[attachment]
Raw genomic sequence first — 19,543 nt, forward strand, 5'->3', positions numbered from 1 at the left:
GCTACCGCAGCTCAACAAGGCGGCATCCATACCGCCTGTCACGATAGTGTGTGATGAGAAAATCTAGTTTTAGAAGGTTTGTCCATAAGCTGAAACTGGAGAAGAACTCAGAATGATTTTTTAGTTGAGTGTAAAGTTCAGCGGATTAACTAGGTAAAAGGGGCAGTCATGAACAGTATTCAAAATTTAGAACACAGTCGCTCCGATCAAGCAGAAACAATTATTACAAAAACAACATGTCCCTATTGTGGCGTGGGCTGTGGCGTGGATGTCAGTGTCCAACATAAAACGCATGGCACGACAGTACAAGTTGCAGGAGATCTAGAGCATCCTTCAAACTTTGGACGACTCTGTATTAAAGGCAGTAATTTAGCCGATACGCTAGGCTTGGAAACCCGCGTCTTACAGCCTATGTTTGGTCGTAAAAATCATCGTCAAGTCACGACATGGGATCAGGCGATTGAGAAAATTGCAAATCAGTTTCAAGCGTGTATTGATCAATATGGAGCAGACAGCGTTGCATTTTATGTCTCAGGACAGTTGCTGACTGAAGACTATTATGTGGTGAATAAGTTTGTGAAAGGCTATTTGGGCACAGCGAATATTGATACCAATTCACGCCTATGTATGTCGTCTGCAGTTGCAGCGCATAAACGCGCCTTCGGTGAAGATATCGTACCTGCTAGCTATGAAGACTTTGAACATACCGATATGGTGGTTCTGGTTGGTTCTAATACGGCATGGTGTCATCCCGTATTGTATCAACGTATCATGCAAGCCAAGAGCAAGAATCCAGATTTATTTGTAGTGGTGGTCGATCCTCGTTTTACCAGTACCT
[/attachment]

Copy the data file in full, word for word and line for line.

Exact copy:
Raw genomic sequence first — 19,543 nt, forward strand, 5'->3', positions numbered from 1 at the left:
GCTACCGCAGCTCAACAAGGCGGCATCCATACCGCCTGTCACGATAGTGTGTGATGAGAAAATCTAGTTTTAGAAGGTTTGTCCATAAGCTGAAACTGGAGAAGAACTCAGAATGATTTTTTAGTTGAGTGTAAAGTTCAGCGGATTAACTAGGTAAAAGGGGCAGTCATGAACAGTATTCAAAATTTAGAACACAGTCGCTCCGATCAAGCAGAAACAATTATTACAAAAACAACATGTCCCTATTGTGGCGTGGGCTGTGGCGTGGATGTCAGTGTCCAACATAAAACGCATGGCACGACAGTACAAGTTGCAGGAGATCTAGAGCATCCTTCAAACTTTGGACGACTCTGTATTAAAGGCAGTAATTTAGCCGATACGCTAGGCTTGGAAACCCGCGTCTTACAGCCTATGTTTGGTCGTAAAAATCATCGTCAAGTCACGACATGGGATCAGGCGATTGAGAAAATTGCAAATCAGTTTCAAGCGTGTATTGATCAATATGGAGCAGACAGCGTTGCATTTTATGTCTCAGGACAGTTGCTGACTGAAGACTATTATGTGGTGAATAAGTTTGTGAAAGGCTATTTGGGCACAGCGAATATTGATACCAATTCACGCCTATGTATGTCGTCTGCAGTTGCAGCGCATAAACGCGCCTTCGGTGAAGATATCGTACCTGCTAGCTATGAAGACTTTGAACATACCGATATGGTGGTTCTGGTTGGTTCTAATACGGCATGGTGTCATCCCGTATTGTATCAACGTATCATGCAAGCCAAGAGCAAGAATCCAGATTTATTTGTAGTGGTGGTCGATCCTCGTTTTACCAGTACCT